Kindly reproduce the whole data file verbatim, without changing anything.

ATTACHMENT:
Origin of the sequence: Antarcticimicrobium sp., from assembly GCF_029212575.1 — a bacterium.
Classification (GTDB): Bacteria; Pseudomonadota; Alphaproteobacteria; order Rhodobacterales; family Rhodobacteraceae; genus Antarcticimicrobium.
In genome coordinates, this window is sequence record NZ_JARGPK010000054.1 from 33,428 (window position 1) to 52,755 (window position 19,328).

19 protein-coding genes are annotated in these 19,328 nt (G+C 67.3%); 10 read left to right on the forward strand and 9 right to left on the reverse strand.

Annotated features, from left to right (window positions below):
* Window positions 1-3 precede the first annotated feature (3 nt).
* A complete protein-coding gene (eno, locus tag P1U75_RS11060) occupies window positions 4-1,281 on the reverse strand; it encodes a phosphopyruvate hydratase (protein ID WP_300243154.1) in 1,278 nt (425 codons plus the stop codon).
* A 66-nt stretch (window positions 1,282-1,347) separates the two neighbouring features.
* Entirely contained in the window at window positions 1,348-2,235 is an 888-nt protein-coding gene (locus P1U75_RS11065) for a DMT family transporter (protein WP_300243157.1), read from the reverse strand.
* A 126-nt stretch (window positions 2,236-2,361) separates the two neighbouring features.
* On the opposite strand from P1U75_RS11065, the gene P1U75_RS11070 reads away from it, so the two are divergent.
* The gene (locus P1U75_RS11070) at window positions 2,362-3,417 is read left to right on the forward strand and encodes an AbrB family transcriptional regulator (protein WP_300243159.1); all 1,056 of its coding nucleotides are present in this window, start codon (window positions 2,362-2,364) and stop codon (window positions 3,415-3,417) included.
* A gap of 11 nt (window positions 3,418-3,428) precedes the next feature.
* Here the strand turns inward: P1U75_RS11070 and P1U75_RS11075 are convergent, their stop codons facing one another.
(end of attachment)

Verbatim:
Origin of the sequence: Antarcticimicrobium sp., from assembly GCF_029212575.1 — a bacterium.
Classification (GTDB): Bacteria; Pseudomonadota; Alphaproteobacteria; order Rhodobacterales; family Rhodobacteraceae; genus Antarcticimicrobium.
In genome coordinates, this window is sequence record NZ_JARGPK010000054.1 from 33,428 (window position 1) to 52,755 (window position 19,328).

19 protein-coding genes are annotated in these 19,328 nt (G+C 67.3%); 10 read left to right on the forward strand and 9 right to left on the reverse strand.

Annotated features, from left to right (window positions below):
* Window positions 1-3 precede the first annotated feature (3 nt).
* A complete protein-coding gene (eno, locus tag P1U75_RS11060) occupies window positions 4-1,281 on the reverse strand; it encodes a phosphopyruvate hydratase (protein ID WP_300243154.1) in 1,278 nt (425 codons plus the stop codon).
* A 66-nt stretch (window positions 1,282-1,347) separates the two neighbouring features.
* Entirely contained in the window at window positions 1,348-2,235 is an 888-nt protein-coding gene (locus P1U75_RS11065) for a DMT family transporter (protein WP_300243157.1), read from the reverse strand.
* A 126-nt stretch (window positions 2,236-2,361) separates the two neighbouring features.
* On the opposite strand from P1U75_RS11065, the gene P1U75_RS11070 reads away from it, so the two are divergent.
* The gene (locus P1U75_RS11070) at window positions 2,362-3,417 is read left to right on the forward strand and encodes an AbrB family transcriptional regulator (protein WP_300243159.1); all 1,056 of its coding nucleotides are present in this window, start codon (window positions 2,362-2,364) and stop codon (window positions 3,415-3,417) included.
* A gap of 11 nt (window positions 3,418-3,428) precedes the next feature.
* Here the strand turns inward: P1U75_RS11070 and P1U75_RS11075 are convergent, their stop codons facing one another.